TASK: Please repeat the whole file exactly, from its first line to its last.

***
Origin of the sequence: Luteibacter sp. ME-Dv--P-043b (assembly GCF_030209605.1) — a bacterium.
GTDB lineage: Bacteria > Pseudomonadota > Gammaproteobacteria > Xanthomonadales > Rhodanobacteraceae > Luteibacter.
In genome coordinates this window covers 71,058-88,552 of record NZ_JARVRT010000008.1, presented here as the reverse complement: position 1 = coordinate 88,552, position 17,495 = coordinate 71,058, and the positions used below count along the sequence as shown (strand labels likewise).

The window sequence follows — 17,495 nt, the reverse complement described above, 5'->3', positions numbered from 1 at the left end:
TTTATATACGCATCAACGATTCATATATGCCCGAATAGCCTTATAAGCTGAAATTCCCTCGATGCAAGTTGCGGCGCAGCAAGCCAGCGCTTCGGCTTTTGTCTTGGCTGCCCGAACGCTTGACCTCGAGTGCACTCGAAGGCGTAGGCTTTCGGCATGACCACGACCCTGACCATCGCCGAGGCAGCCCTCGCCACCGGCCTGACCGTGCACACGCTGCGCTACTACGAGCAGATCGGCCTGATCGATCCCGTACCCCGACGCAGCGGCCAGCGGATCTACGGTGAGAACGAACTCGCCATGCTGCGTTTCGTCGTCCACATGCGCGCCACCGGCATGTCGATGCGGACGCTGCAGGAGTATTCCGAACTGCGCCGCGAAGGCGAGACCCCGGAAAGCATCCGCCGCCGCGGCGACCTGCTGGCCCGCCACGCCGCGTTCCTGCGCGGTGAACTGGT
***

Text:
Origin of the sequence: Luteibacter sp. ME-Dv--P-043b (assembly GCF_030209605.1) — a bacterium.
GTDB lineage: Bacteria > Pseudomonadota > Gammaproteobacteria > Xanthomonadales > Rhodanobacteraceae > Luteibacter.
In genome coordinates this window covers 71,058-88,552 of record NZ_JARVRT010000008.1, presented here as the reverse complement: position 1 = coordinate 88,552, position 17,495 = coordinate 71,058, and the positions used below count along the sequence as shown (strand labels likewise).

The window sequence follows — 17,495 nt, the reverse complement described above, 5'->3', positions numbered from 1 at the left end:
TTTATATACGCATCAACGATTCATATATGCCCGAATAGCCTTATAAGCTGAAATTCCCTCGATGCAAGTTGCGGCGCAGCAAGCCAGCGCTTCGGCTTTTGTCTTGGCTGCCCGAACGCTTGACCTCGAGTGCACTCGAAGGCGTAGGCTTTCGGCATGACCACGACCCTGACCATCGCCGAGGCAGCCCTCGCCACCGGCCTGACCGTGCACACGCTGCGCTACTACGAGCAGATCGGCCTGATCGATCCCGTACCCCGACGCAGCGGCCAGCGGATCTACGGTGAGAACGAACTCGCCATGCTGCGTTTCGTCGTCCACATGCGCGCCACCGGCATGTCGATGCGGACGCTGCAGGAGTATTCCGAACTGCGCCGCGAAGGCGAGACCCCGGAAAGCATCCGCCGCCGCGGCGACCTGCTGGCCCGCCACGCCGCGTTCCTGCGCGGTGAACTGGT